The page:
The printed word scored the victory! With 41.9% of the tallies (898 votes), the printed book was the clear favorite over the e-book's 23.24% of the ballot (498 votes). Interesting enough, a lot of you voted that you like both formats for reading your favorite novel; 34.86% of you (747 votes) said that it was a tie between the e-book and the print book.
Should One Really Strive to Be a Suffering Artist?
So can misery and pain breed ambition and longevity? According to Jay Roach, it's been the key to his success. The star director has had a string of successes, but those came after traveling a long, hard road of obscurity. What's his secret to making it big? Keeping your head down and taking your lumps.
"It just hasn't gotten remarkably easier to get a new film launched, even at the level we're working at. So I guess all those years of working in the darkness were great preparation." He laughs the bittersweet laughter of the late bloomer. "It was good to learn to be miserable and be OK with it," he says finally. "Nothing scares me anymore. After what I've been through, I don't lose a lot of sleep. I feel I can handle anything now."
When Lyor Cohen took over Warner Music Group's North American recording business, his mother gave him some very sage advice: quit. She had been tracking the music business, and in her mind, working in the industry was a dead-end proposition. But Cohen ignored her advice and stuck with it. Since things didn't seem to be working the traditional way, he took the label in a new direction.
And today, WMG is on the verge of cracking the media world's most pressing business riddle: how to successfully replace analog dollars with what Goldman Sachs analyst Ingrid Chung calls a "river of nickels." Cohen's trick has been a clever twist on what the music biz calls a "360 deal," a full-service contract with artists that includes touring, merchandise, Web services, and more.
This year brings the 50th anniversary of the literary classic To Kill a Mockingbird. The book is an enduring coming-of-age story that set the bar for all coming-of-age stories that followed it. The author is as reclusive as the book is loved. Harper Lee, still living, has shied away from the limelight for decades, not even granting an interview to one of her biographers, Kerry Madden. Madden did the next best thing to interviewing Lee; she combed the streets of the author's hometown, Monroeville, Alabama, and talked to the people who know her as Nelle. She wrote about her visit to the small Southern town in the Los Angeles Times.
One story that didn't make it was how Lee chose to attend the University of Alabama Alumni Assn.'s first Capital Capstone Award ceremony in 1963 instead of the Cannes Film Festival for the screening of the film version of "To Kill a Mockingbird." The award was for "the graduate whose distinguished contributions to the national scene during 1962 have reflected the best traditions of this university." Legendary coach Bear Bryant was there, and Lee told a reporter: "Bear talked about literature and I talked about football... I was a rabid football fan long before I was a writer."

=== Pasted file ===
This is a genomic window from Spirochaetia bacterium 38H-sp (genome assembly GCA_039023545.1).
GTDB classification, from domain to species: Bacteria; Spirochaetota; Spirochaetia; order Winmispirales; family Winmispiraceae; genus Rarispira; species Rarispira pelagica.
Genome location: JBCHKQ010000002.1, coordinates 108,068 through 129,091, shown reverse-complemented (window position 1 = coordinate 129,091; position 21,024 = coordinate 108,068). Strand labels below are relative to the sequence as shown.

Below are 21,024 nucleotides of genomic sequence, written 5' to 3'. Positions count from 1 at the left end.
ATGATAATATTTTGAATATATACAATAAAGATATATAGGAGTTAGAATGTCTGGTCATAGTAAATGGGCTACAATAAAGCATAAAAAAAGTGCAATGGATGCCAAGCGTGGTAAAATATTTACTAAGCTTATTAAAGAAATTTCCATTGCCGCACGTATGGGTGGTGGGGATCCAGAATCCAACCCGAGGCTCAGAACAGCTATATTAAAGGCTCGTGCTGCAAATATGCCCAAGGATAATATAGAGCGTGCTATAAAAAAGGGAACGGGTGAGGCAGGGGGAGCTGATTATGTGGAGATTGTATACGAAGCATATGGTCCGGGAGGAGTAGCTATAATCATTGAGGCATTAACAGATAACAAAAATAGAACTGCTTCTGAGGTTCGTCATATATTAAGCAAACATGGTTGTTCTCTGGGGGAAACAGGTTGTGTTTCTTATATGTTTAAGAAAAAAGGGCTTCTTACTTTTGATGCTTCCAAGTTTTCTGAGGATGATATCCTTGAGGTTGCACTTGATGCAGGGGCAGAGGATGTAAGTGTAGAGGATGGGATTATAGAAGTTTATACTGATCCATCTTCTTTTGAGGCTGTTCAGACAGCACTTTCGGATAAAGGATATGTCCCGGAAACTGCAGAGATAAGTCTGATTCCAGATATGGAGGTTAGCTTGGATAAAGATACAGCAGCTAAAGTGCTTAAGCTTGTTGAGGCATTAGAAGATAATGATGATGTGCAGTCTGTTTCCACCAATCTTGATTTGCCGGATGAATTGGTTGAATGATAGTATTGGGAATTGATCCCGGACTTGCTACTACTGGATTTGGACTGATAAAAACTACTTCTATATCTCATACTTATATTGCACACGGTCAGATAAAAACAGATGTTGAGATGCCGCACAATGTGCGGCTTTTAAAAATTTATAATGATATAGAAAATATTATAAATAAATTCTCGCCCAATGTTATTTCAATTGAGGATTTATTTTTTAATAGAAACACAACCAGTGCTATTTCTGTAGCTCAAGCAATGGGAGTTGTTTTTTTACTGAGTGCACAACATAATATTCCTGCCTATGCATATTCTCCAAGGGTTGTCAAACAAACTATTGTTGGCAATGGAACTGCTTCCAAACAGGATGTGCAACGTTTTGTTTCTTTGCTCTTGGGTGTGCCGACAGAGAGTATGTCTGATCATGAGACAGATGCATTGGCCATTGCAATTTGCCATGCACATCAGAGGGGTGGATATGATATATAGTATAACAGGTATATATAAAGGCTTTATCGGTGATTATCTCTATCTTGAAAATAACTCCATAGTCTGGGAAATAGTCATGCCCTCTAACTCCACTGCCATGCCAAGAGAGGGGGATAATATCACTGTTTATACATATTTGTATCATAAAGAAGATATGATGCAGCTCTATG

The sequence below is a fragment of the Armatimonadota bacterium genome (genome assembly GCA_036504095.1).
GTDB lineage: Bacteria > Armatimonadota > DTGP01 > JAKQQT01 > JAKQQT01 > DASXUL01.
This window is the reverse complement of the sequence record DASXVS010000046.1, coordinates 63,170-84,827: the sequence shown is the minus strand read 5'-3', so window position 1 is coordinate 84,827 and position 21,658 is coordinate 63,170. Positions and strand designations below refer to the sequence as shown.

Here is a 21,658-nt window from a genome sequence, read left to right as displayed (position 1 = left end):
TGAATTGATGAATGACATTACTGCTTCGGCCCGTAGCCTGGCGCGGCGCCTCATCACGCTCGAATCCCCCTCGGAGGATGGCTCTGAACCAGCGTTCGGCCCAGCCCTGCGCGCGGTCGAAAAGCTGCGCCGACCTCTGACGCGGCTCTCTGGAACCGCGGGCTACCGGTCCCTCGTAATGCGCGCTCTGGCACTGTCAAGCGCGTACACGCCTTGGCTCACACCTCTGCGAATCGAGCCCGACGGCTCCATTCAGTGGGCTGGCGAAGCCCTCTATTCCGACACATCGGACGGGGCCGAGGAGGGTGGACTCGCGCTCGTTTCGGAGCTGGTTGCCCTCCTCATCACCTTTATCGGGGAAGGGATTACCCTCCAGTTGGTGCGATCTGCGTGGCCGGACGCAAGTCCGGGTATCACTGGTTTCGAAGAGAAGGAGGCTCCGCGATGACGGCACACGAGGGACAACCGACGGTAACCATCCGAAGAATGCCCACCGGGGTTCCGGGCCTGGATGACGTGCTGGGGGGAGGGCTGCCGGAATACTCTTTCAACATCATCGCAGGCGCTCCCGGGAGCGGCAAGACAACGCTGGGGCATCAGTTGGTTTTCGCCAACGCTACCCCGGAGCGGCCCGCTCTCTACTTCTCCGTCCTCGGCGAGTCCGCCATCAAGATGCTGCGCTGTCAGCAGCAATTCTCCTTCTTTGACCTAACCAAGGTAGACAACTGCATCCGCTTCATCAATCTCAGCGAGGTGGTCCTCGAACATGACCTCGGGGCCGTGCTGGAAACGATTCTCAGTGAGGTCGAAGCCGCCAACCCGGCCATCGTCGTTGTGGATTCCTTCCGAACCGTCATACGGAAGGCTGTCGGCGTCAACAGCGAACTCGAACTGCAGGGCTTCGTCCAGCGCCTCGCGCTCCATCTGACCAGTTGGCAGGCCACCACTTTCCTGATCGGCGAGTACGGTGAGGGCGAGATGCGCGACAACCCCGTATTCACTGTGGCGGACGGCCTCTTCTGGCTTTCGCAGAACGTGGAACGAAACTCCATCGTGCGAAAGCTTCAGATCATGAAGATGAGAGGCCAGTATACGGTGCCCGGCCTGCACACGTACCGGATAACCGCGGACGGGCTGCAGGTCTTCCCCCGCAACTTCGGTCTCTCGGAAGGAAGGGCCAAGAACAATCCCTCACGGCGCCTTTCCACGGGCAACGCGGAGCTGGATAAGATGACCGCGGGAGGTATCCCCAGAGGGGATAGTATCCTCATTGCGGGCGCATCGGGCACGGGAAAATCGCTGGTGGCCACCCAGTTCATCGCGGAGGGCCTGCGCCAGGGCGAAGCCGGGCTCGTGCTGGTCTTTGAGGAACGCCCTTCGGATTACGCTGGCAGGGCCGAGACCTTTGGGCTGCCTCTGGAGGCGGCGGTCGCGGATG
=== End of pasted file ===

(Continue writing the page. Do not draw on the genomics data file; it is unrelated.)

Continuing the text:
"Blue Velvet" Director Turns to the Web to Finance His Bio-Doc
The man who has made a career of making surreal films and television shows has decided to bypass Hollywood to make his next film. David Lynch is turning to his fans and the Internet to raise funds for a documentary about his career. It's known as crowd-funding and it used to be a tactic employed by unknown filmmakers. But the times they are a-changing. More and more high-profile filmmakers are joining the crowd.
Jon Nguyen, the producer for the film, Lynch Three, said he wanted to "give something back" to the fans who were being asked to donate money. "A film can take a long time to finance so we had this crowd-funding idea. We went to David Lynch for his seal of approval and he was up for it. He ended up making an abstract self-portrait and we're going to give an original print of it to anyone who chooses to donate $50 towards the film, or a T-shirt featuring the print. We hope to raise part of the money in this way," he said. The film will form the third documentary in a trilogy following Lynch's career and the making of his 2006 psychological thriller, "Inland Empire," starring Laura Dern and Jeremy Irons. As well as receiving the print, the online donators will have the chance to influence the content of the film, including the questions they would like documentary-makers to put to Lynch about his life and work.
It's likely a question you've heard from a family member or friend at some point in time. The life of a musician is hard, and oftentimes there is very little reward. Your loved ones are dying to know why you put yourself through it. You struggle to find the perfect answer. So, why? What drives you to live the life of a creative type? John 'Scott' G of Golosio Music Publishing recently tried to answer the question.
Still, the query does kind of hover in the atmosphere like fumes from a high school science lab experiment, mocking and challenging composers and performers alike. "Why make music?" Well, okay, here's a way to approach it: You could just as easily ask: why make anything? Artists are compelled to create. They still need to eat, have a place to sleep, and get around the town from time to time, but let's face it: Writers write. Singers sing. Actors act. Sculptors sculpt. Dancers dance.